7 Ways That You Can Save Money on Home Renovations
Saving money on home renovations doesn’t necessarily mean that you need to scrimp on the essentials or settle for below-par work. Almost every stage of every project offers opportunities for you to save. If you plan out your project properly, you can reduce non-essential expenditures and enjoy the savings on everything from an extra furnishing purchase to an Intertops casino bonus gaming event.
As you move through the renovation process, be sure that you keep track of each and every expense so at the end of the project, you can see just exactly how much money you saved.
The Do It Yourself phase of renovation money-management comes in two phases – when to do something yourself and when you admit that it’s time to have a professional take over.
It makes sense to do as much of the project as you can by yourself. You don’t have to be certified or talented to plaster or paint a wall. Even if you’re unsure of your abilities, you can always watch a few YouTubes for tips on how to do a professional-looking job. If you’re adventurous, you can take it a bit further – laying tile, varnishing wood and even wall-papering takes only a little know-how and a little self-confidence.
There are obviously things for which you must call in professionals but even here, you can save money by saving them time. Gather the materials and prep the work space beforehand so the crew can get right to work once they arrive. Prepare surfaces (skim-coat walls, scrape mastic on the floor, lay newspaper below the work space, etc) to stay ahead of the game.
By the way, if you’re going to try to learn some new skills from YouTube but are deterred because you don’t have the right tools, speak to your local home center – many of these stores allow you to rent tools so you don’t have to make big purchases for a few days of work.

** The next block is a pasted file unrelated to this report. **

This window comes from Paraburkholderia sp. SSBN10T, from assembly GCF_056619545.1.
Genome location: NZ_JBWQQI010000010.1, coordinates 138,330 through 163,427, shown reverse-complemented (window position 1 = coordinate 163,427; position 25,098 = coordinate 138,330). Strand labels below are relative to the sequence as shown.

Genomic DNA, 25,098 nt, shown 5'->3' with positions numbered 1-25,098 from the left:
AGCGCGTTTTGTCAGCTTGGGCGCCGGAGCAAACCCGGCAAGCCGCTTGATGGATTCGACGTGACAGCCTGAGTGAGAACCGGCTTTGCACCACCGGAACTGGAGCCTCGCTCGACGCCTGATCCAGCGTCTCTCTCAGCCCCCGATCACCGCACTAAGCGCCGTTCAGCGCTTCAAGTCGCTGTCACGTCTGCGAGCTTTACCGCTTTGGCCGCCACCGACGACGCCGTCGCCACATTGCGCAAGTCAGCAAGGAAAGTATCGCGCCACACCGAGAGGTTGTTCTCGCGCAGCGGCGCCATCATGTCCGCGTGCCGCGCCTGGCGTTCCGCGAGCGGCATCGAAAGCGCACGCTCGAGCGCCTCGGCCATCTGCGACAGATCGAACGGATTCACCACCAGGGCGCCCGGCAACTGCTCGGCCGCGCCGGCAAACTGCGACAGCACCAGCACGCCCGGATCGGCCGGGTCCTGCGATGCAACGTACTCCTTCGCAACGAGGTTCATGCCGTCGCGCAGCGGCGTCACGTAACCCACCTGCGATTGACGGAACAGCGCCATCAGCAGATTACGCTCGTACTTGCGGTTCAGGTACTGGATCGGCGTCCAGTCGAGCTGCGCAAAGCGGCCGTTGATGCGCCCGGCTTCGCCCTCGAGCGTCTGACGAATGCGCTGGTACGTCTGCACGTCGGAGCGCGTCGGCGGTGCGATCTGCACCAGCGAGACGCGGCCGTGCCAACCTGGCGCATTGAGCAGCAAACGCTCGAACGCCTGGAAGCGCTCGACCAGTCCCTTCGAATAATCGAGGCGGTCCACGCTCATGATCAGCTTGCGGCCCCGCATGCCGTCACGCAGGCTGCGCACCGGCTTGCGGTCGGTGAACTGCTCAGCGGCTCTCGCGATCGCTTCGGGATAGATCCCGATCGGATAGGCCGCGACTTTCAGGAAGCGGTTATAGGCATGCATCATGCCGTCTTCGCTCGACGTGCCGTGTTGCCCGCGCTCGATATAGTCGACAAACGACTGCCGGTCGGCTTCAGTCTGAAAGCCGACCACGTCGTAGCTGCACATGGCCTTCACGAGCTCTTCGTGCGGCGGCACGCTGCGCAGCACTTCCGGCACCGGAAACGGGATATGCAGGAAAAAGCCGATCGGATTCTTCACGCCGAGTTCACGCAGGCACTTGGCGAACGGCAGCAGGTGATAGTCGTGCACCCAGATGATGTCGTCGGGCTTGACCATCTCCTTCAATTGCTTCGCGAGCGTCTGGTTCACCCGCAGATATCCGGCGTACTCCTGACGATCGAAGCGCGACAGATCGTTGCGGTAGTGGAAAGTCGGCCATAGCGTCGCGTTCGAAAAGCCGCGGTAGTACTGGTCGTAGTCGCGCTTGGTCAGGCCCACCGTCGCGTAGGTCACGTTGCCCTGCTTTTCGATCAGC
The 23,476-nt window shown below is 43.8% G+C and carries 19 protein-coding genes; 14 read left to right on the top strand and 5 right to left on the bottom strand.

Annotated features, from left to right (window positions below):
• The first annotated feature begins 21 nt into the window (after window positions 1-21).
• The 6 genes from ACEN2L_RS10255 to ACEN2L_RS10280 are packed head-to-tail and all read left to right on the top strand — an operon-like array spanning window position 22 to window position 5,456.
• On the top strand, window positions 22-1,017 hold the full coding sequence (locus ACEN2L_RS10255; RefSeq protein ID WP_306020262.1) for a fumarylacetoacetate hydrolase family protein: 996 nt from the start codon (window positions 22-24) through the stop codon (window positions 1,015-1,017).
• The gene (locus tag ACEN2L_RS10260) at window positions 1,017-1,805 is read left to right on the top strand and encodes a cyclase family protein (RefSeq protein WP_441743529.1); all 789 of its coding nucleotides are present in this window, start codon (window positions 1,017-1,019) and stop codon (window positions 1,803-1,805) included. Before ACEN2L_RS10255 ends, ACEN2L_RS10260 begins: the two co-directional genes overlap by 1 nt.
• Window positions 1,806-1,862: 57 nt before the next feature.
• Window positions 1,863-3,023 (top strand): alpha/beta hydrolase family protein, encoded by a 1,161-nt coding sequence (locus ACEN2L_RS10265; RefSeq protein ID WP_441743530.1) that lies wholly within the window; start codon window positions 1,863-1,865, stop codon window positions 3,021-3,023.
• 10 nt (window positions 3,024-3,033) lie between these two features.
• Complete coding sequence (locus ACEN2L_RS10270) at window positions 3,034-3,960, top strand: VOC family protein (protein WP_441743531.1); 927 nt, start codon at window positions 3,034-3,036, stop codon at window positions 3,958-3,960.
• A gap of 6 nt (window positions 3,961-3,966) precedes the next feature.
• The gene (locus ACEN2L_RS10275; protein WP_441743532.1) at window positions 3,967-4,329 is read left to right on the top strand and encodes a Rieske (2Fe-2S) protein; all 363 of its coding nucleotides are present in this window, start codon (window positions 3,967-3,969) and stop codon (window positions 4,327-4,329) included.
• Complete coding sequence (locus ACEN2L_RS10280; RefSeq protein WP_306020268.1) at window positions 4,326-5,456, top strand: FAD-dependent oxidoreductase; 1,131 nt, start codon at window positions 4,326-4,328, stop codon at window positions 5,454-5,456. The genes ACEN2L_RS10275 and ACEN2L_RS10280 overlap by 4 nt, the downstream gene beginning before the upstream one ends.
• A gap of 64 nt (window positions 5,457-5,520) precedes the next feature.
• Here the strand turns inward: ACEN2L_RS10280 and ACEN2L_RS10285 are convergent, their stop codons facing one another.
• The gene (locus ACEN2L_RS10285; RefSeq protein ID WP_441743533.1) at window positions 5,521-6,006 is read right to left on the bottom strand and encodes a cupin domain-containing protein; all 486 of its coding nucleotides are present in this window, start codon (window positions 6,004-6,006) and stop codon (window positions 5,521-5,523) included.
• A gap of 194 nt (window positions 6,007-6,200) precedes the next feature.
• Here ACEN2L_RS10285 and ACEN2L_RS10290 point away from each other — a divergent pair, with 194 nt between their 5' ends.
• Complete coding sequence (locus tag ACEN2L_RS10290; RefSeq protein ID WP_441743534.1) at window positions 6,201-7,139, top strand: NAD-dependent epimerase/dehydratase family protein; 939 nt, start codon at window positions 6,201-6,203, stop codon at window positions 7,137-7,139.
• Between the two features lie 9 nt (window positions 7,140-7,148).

Finally, remember that there are some tasks – electrical work especially – for which you must be licensed. There might be other tasks for which you need a permit and must have the site inspected when the work is finished. Don’t scrimp on those requirements because failing to adhere to the law can cost you dearly in the long run.
It’s always best to avoid going into debt for a purchase but that’s even more true when you’re spending a lot of money on a home renovation. Simply put, you pay interest on a loan, even on money that you put on your credit card. Save up the funds to do your renovation before you start and use the savings to treat yourself.
It’s good to have credit or a loan for a back-up plan (if your project goes over budget or if you have a sudden additional expense but you shouldn’t rely on that loan or credit for the bulk of the work.
You can also use rewards credit cards to pay for your budgeted purchases. Pay off the card immediately so that the money that you save from interest on the card can go directly into your pocket.
You’d be surprised at how many materials and appliances you can recycle during your renovation project. If something is no good, get rid of it. But if it’s useable, you might be able to recover or refurbish something and incorporate it into your new design.
For instance, if you are renovating a kitchen and your cabinet doors are good, consider painting or covering them with formica to blend in with your kitchen’s new look. You’d be surprised at how easy it is to reface cabinet doors in a way that allows them to blend in with your new style. You might even want to replace the doors but leave the cabinet body in place which will still save you a ton of money.